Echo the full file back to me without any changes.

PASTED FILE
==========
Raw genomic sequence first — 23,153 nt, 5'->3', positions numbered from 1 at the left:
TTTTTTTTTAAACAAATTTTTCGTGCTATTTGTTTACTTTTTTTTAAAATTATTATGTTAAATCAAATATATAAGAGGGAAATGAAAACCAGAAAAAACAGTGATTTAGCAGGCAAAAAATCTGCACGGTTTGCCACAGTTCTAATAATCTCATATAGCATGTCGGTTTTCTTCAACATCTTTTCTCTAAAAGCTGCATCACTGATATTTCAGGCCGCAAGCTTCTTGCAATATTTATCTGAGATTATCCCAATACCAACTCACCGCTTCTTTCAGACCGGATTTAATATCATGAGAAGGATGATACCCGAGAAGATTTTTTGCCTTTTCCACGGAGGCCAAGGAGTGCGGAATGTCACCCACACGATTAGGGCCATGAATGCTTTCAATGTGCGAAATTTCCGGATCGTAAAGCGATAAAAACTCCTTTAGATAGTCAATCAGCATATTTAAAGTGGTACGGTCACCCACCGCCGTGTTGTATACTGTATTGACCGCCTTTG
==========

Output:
Raw genomic sequence first — 23,153 nt, 5'->3', positions numbered from 1 at the left:
TTTTTTTTTAAACAAATTTTTCGTGCTATTTGTTTACTTTTTTTTAAAATTATTATGTTAAATCAAATATATAAGAGGGAAATGAAAACCAGAAAAAACAGTGATTTAGCAGGCAAAAAATCTGCACGGTTTGCCACAGTTCTAATAATCTCATATAGCATGTCGGTTTTCTTCAACATCTTTTCTCTAAAAGCTGCATCACTGATATTTCAGGCCGCAAGCTTCTTGCAATATTTATCTGAGATTATCCCAATACCAACTCACCGCTTCTTTCAGACCGGATTTAATATCATGAGAAGGATGATACCCGAGAAGATTTTTTGCCTTTTCCACGGAGGCCAAGGAGTGCGGAATGTCACCCACACGATTAGGGCCATGAATGCTTTCAATGTGCGAAATTTCCGGATCGTAAAGCGATAAAAACTCCTTTAGATAGTCAATCAGCATATTTAAAGTGGTACGGTCACCCACCGCCGTGTTGTATACTGTATTGACCGCCTTTG